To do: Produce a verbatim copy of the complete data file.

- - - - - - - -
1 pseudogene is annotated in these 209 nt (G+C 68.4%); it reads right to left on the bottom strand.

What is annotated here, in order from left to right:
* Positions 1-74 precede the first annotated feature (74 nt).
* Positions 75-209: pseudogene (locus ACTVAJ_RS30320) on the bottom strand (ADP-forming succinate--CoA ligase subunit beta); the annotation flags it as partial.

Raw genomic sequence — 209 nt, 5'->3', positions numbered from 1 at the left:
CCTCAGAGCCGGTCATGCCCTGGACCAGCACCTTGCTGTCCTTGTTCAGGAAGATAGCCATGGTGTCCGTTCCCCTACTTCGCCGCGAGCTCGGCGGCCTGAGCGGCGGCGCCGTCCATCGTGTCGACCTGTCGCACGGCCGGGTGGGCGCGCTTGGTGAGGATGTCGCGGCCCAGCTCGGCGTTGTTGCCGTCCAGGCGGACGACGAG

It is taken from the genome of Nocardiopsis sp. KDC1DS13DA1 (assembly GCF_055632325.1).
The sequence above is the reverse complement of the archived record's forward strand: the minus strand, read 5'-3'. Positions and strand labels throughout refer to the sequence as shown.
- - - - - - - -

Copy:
1 pseudogene is annotated in these 209 nt (G+C 68.4%); it reads right to left on the bottom strand.

What is annotated here, in order from left to right:
* Positions 1-74 precede the first annotated feature (74 nt).
* Positions 75-209: pseudogene (locus ACTVAJ_RS30320) on the bottom strand (ADP-forming succinate--CoA ligase subunit beta); the annotation flags it as partial.

Raw genomic sequence — 209 nt, 5'->3', positions numbered from 1 at the left:
CCTCAGAGCCGGTCATGCCCTGGACCAGCACCTTGCTGTCCTTGTTCAGGAAGATAGCCATGGTGTCCGTTCCCCTACTTCGCCGCGAGCTCGGCGGCCTGAGCGGCGGCGCCGTCCATCGTGTCGACCTGTCGCACGGCCGGGTGGGCGCGCTTGGTGAGGATGTCGCGGCCCAGCTCGGCGTTGTTGCCGTCCAGGCGGACGACGAG

It is taken from the genome of Nocardiopsis sp. KDC1DS13DA1 (assembly GCF_055632325.1).
The sequence above is the reverse complement of the archived record's forward strand: the minus strand, read 5'-3'. Positions and strand labels throughout refer to the sequence as shown.